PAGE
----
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As someone who has been forced to have many strained conversations about the failings of my outlook myself, I can’t exaggerate how refreshing it was to hear Mac brazenly admit this. Granted, it’s undeniable that possessing a good attitude is an integral component of being a high-functioning individual, but it’s also true that the prevailing theory among psychologists is that those who typically enjoy this disposition also tend to possess a helpful capacity for delusion. There are only so many times you can politely explain to others that your perspective is logical before you just want to take Mac’s approach and shrug it off.

Sadly, this is one of those instances where there is nothing to be gained from being right. For as much time as I’ve spent arguing to legitimize my viewpoint, I’d much rather just be happy. If I was naturally inclined in any way to “derive joy from the little things,” or glean motivation from any of the other platitudes I’ve been reminded of over the years, it would undoubtedly go a long way towards helping me emerge from my destructive cycle.

Once again, it was Mac who offered the perfect lyrics to explain why I have such difficulty applying this piece of advice. On “Come Back to Earth,” he sings about how “sunshine don’t feel right when you‘re inside all day,” succinctly describing a tendency I’ve often felt to regard moments of happiness with suspicion. To claim I’m incapable of expressing joy altogether would be disingenuous, but from what I can tell, my brain simply isn’t wired to hold on to it for extended periods of time. While it takes no effort for me to relive a previous loss or harp on some past embarrassment, I seemingly possess no functional capacity to derive esteem from past accomplishments, tap into the warm feelings of fond memories, or even experience happiness in real-time without preemptively dreading its inevitable dissipation.

If any of this sounds dramatic, it’s because most attempts to describe the symptoms of depression inevitably are. For as natural as it is for me to try to neatly deconstruct my mental state into the individual drivers that shape it, the reality is that these drivers actually break down further into neurological processes that are far too abstract to put into words. When Mac raps on “Small Worlds” about “being so lonely [because] nobody know[s] him,I imagine that this is the phenomenon he’s describing.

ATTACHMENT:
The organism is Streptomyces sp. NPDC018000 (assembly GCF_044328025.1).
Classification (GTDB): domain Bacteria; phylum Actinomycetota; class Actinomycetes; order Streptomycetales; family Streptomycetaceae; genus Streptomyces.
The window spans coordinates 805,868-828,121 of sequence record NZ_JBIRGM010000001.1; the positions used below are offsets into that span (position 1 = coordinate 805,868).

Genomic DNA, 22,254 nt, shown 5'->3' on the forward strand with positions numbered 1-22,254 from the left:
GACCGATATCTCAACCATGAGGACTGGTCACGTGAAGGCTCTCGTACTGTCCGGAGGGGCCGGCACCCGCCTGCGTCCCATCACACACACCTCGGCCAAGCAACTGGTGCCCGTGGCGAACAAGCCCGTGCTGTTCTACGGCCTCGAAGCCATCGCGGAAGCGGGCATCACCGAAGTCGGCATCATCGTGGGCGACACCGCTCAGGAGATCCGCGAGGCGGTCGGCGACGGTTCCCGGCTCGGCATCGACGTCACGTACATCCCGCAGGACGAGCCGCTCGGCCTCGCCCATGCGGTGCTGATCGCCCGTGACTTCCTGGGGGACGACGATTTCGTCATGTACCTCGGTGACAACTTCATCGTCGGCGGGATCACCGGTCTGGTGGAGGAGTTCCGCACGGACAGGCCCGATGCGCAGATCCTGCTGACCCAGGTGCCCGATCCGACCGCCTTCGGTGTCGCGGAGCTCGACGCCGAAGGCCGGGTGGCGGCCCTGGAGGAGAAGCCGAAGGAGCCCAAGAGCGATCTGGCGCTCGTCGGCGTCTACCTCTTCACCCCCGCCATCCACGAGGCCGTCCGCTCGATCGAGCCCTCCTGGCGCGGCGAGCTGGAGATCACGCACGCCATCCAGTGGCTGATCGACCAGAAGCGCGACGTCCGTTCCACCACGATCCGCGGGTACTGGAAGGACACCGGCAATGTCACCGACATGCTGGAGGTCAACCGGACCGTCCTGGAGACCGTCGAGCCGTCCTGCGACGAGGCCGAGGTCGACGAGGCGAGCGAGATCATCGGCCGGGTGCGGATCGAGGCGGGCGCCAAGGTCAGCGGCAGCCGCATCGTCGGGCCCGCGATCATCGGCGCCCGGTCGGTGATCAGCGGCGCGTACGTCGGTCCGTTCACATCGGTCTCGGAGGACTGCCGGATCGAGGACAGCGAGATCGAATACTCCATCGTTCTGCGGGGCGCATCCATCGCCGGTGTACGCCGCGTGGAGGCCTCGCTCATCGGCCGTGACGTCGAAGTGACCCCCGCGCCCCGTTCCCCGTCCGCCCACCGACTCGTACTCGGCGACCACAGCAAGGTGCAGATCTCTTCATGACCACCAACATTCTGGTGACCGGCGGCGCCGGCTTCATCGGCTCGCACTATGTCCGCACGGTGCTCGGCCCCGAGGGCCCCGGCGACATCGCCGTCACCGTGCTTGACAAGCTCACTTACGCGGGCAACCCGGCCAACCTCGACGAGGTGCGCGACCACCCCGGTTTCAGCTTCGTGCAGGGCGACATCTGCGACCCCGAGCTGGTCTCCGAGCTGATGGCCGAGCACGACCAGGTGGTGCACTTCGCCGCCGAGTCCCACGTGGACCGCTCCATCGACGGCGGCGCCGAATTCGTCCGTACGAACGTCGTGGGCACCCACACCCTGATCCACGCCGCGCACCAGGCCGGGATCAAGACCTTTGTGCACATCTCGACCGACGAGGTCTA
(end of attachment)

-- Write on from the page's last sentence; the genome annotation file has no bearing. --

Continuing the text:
One of the most devastating truths about depression is that, no matter how many times we loudly trumpet the call to “destigmatize” it, affected parties are always going to suffer in isolation to a certain degree, because it is physically impossible to communicate to anyone else—even therapists and other people with depression—the uniquely visceral and specific way in which it affects you. This is not to undermine the value of having a good support system—because of course, this is invaluable—but just to acknowledge that there is always going to be a sizable disconnect that we have to navigate on our own.

Inconvenient as it may be, accepting this latter conclusion is a necessary milestone for those who’ve made the decision that they want to commit to life. In fact, the prevailing lesson of Swimming is to adjust your vocabulary in light of conclusions like this more broadly; to speak in terms of “reconciling yourself with” rather than “overcoming” these challenges. No one ever intends to do so, but when they speak of “beating” depression, they inadvertently imply that the demons you battle on a daily basis are a vanquishable foe and, thus, in a sense, illegitimate. Across Swimming’s 13 songs, Mac takes great pains to let us know that these challenges are valid, that you will undoubtedly struggle with them, and that in finding peace with this, it is possible to make the most of your life regardless.

Taking into account that Mac had finally found a way to embrace this journey, his death begins to feel impossibly even more gut-wrenching. When he raps on “2009” about coming to the realization that “you gotta jump in to swim,” for example, it’s undeniable that this lyric takes on an excruciating layer of additional poignancy. Once you start venturing down this path, however, it’s possible to let your appreciation of all of Mac’s lyrics be colored by the fate that befell him—the carefree spirit of his earliest output: naïve; his tortured second act: painfully prophetic; the aspirational realism of Swimming: tragically squandered. 

In the moments when you feel tempted to think this way, remember that Mac was an artist who truly understood what it truly meant to “put some money on forever,” and that asterisking his legacy in light of one moment of miscalculation in a never-ending series of battles is to miss the point entirely.